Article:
Should the Archbishop use Wonga? The firm's boss appears to think so, and has described the controversial site's critics as "prejudiced".
Wonga's boss has been defending the company after it came under attack in recent months, including from the Archbishop of Canterbury.
The Archbishop of Canterbury has told Wonga that the Church of England wants to "compete it out of existence" by supporting credit unions.
Payday loan lender representatives are appearing in front of the Business, Innovation and Skills Committee to answer questions on regulation.
Evidence is being heard from Henry Raine, head of regulatory and public affairs, Wonga, Adam Freeman, chief executive of Mr Lender, QuickQuid, Greg Stevens from the Consumer Credit Trade Association and Graham Dunn from the Consumer Finance Association.
Payday loan companies should be quizzed on their "hounding" of customers who are struggling to pay back the money they borrowed, a self-confessed "victim" of the quick-fix lenders told Daybreak.
Heather Sherry, 20, started taking out payday loans to make ends meet but got into trouble when the high interest rates were added onto what she had borrowed.
She wanted MPs to question payday loans companies on the aggressive tactics they used to secure repayment:
"The main thing is the hounding, because when I couldn't pay it back you then get hounded to pay it back.
"The adverts make them seem much better than what they are. They make them seem, 'wow, it's a really good thing,' and they stick in your mind.
Representatives from the three of the biggest payday lending firms will appear before the Business, Innovation and Skills Select Committee today, along with opponents to the short-term lending sector.
- Mr Lender
- Richard Lloyd, executive director of Which?
- Gillian Guy, chief executive of Citizens Advice Bureau
Richard Lloyd, the executive director of Which?, has told BBC Radio 5 Live Wonga has been in a "complete shambles, a mess of a credit sector" and "needs sorting out".
He will be among those giving evidence at today's select committee.
– Richard Lloyd, Which?
We need to see a much more urgent approach to getting the cost - in particular fees and charges that payday lenders hit people with - under control, capped, much tougher rules, much sooner about the way they advertise and the way they deal with people who are applying for their loans.
...They're advertising payday loans as a lifestyle choice.... a lot of costs of a payday loan are hidden away in the terms and conditions ... the way they get people into trouble is hitting people with fees and charges that aren't necessarily there in the advertising.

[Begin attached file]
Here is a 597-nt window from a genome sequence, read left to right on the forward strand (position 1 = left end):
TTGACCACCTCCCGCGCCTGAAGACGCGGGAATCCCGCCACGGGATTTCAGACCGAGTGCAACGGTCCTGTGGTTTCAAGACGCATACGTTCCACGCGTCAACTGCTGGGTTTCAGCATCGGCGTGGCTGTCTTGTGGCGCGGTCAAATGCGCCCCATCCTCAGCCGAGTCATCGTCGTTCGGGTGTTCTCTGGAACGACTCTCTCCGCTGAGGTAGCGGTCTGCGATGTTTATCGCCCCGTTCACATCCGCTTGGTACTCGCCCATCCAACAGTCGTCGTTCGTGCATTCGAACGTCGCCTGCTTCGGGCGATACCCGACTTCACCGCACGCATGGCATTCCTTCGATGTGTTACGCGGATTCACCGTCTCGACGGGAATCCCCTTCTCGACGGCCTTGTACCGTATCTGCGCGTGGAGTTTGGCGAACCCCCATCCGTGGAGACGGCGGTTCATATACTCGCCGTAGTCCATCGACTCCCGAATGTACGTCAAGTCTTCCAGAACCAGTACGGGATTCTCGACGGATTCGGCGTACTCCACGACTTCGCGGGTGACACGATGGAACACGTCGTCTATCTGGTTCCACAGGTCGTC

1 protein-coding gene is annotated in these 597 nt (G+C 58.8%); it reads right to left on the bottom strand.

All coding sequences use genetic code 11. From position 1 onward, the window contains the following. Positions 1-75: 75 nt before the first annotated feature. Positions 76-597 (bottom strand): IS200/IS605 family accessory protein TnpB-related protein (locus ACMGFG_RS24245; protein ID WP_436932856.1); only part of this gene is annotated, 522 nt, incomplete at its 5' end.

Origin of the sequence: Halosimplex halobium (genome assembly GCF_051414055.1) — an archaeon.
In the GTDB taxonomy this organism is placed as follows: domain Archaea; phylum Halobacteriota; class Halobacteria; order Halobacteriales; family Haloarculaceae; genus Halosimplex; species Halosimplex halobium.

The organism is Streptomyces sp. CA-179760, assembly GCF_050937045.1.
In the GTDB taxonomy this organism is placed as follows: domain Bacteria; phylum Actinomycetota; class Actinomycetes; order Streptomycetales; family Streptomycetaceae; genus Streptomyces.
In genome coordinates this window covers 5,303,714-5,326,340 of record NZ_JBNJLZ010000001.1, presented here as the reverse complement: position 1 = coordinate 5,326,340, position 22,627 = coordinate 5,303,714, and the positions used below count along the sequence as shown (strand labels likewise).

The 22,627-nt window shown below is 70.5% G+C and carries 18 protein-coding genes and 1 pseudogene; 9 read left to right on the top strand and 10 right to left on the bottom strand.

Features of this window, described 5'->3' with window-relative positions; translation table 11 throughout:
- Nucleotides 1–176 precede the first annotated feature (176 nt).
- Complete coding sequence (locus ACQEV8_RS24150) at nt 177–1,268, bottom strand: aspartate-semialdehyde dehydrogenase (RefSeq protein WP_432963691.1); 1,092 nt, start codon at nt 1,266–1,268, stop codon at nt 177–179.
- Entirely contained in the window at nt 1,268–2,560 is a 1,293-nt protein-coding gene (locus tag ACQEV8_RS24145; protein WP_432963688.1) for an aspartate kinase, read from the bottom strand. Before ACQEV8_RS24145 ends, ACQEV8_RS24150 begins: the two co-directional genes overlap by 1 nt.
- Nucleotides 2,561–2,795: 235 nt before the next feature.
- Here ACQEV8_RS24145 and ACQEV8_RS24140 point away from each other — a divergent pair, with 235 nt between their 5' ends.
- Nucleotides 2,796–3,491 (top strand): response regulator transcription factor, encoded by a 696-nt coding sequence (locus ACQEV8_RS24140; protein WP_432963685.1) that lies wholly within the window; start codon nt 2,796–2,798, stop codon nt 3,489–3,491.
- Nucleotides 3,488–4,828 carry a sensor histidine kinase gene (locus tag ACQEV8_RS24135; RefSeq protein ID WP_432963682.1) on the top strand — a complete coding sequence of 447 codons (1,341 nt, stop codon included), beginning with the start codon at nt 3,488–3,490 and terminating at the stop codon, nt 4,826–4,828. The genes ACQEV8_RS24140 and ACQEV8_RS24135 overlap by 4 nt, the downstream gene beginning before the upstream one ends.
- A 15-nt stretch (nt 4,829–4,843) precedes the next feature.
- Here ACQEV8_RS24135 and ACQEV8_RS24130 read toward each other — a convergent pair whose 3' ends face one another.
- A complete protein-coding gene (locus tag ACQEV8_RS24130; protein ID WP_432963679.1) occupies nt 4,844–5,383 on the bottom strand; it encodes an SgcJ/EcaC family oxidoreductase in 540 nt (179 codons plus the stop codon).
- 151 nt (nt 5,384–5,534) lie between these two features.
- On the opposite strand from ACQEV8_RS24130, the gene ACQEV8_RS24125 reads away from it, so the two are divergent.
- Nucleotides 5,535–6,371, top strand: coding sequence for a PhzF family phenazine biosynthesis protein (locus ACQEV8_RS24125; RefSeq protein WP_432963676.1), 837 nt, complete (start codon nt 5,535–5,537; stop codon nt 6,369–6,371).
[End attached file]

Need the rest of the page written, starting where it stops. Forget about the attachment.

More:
Speaking at the launch of a documentary film about Wonga customers, the firm's chief operating officer defended the service against critics he described as "prejudiced".
"What we're trying to do here is ask people to look at our customers," Niall Wass told ITV News Business Editor Laura Kuenssberg.
"We've done a snapshot of a million active customers, 90% of whom would recommend us to friends and family."
He said Wonga's critics too often "jump to conclusions without looking at the facts."
Wonga chief operating officer Niall Wass has urged the Archbishop of Canterbury, a critic of the firm, to try out the payday lender.
"What I'm asking him and others to do - go use the service. See if you think it's fair and transparent," he told ITV News Business Editor Laura Kuenssberg.
"Take out £10 for 30 days. Pay it back after a week - which you can't do in many other places. Look at the price, tell me if that's fair and transparent.
"And then judge us by our customers. Our customers are regular people."
Unite general secretary Len McCluskey branded Wonga's surging profits as "vulture capitalism", after the payday lender's figures showed they were making more than a £1 million a week in profit.
Payday lenders are making their profits on those struggling to make ends meet on a daily basis with outrageous rates of interest that mount up with an alarming speed, causing fear and insecurity. George Osborne's claims of an economic recovery are partly based on an out or control industry that preys on the poor and the low paid.
– Unite general secretary Len McCluskey
Osborne's ‘Wonganomics’ of relying on payday lenders to boost consumer spending will not get this economy back on track - it's unsustainable and morally wrong. Ted Heath once spoke of the unacceptable face of capitalism – what we are seeing in 2013 is vulture capitalism, picking wallets and purses clean.
Citizens Advice's chief executive Gillian Guy said payday lenders must focus on customer welfare, not profits, after Wonga released strong figures today.
Payday lenders' profits come directly from the pockets of consumers, many of whom turn to them out of desperation rather than choice.
The payday loans industry must focus on boosting customer welfare, rather than boosting profits at the expense of hard-pressed householders who struggle to pay back unaffordable loans.
– Gillian Guy, Chief Executive of national charity Citizens Advice
Our evidence shows persistent, deep-rooted problems with the way payday lenders treat their customers, so we want to see lenders’ focus shift from increasing profits even further to looking at how they can tackle their customers’ complaints and become more responsible lenders.
Consumers are already bombarded with glossy payday loan adverts which mask the misery of a life in debt. We want people to fight back and report irresponsible and misleading adverts as well as fighting irresponsible lenders.